We work from home or any place we like (coffee shops, co-work spaces, etc) as long as the Internet connection allows us to work smoothly and have video calls. Some people change locations frequently, others from time to time, and others prefer to always work from home as they have their offices set up comfortably to their liking.
Our team is fully distributed with a presence in 25 different countries. We guarantee all our team members the option to rent a dedicated desk at a coworking space near them, but everyone works in the way that best suits them and their lifestyle.

Does your remote team meet in person?

We try to get together as a whole company every 9 months or so to meet in person, build community, and get some work done! Since our team is distributed all over the globe, we try to plan a different location for each GitLab Contribute. On a more regular basis, many of our team members who are located near each other will come together for coworking days. We also have a visiting grant to support team members who want to travel to visit one another.
We have two annual offsites: one with the whole company and one with your team. The main objective of the whole company offsite is for us to connect and bond in person. Each year we choose a new global destination - often somewhere where we can explore an innovative payment system. For example, in 2018 we went to Kenya and had a special activity using M-Pesa, a mobile money service. The purpose of the team offsite is to review the past year, plan for the next year, and work as a team in person. The locations of the team offsites also change every year, and each team goes somewhere different.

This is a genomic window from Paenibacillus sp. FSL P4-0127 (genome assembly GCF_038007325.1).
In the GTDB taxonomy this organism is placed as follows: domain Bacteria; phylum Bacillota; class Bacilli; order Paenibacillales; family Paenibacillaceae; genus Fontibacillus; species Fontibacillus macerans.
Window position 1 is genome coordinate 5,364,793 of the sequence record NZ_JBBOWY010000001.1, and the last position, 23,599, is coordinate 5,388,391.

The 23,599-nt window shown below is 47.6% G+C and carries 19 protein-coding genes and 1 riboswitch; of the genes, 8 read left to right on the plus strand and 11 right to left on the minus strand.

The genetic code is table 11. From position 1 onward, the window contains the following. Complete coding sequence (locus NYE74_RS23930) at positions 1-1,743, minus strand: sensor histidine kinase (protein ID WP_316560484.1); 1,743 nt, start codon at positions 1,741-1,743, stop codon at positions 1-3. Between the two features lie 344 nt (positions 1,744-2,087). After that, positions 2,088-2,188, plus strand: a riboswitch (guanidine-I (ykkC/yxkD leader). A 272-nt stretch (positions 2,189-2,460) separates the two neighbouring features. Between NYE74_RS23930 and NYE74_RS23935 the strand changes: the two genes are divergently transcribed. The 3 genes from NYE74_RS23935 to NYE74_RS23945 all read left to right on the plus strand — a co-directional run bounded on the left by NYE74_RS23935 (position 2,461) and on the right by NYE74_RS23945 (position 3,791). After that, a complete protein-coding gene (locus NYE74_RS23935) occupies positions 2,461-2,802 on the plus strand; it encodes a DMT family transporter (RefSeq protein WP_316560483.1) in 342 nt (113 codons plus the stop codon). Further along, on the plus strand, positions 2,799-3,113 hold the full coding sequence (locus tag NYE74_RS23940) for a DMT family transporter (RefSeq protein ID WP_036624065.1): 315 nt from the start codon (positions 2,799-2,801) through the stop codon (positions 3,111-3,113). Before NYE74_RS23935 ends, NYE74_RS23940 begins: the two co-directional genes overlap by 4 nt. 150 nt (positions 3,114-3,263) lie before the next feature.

Yes, we meet in person to work together once a year, or whenever we can. Our first event was in Malaga in 2013, and then we met in Tenerife, Porto, Cyprus, and Split. We don’t know yet when or where our next event will take place. You can check out this blog post about our most recent event in 2017 in Split, Croatia. Also, smaller groups meet in WordCamps, especially WordCamp Europe.

What's the hardest part managing a remote team?

There are many challenges. The accounting and legal systems of the world were not designed to make remote work easy. As a result, the contractual and financial frameworks that we use to enable remote work require ongoing attention. Coordinating our yearly get together is a real challenge! Keeping our documentation updated and organized is an ongoing struggle as well. Timezones are hard. Having said that, we don't believe that the challenges of remote work are any greater than those that face a business using a more traditional model. The problems aren't harder or more plentiful, they're just different.
Lack of a feedback loop on results. It's longer with remote teams, so you need to formally do updates more often.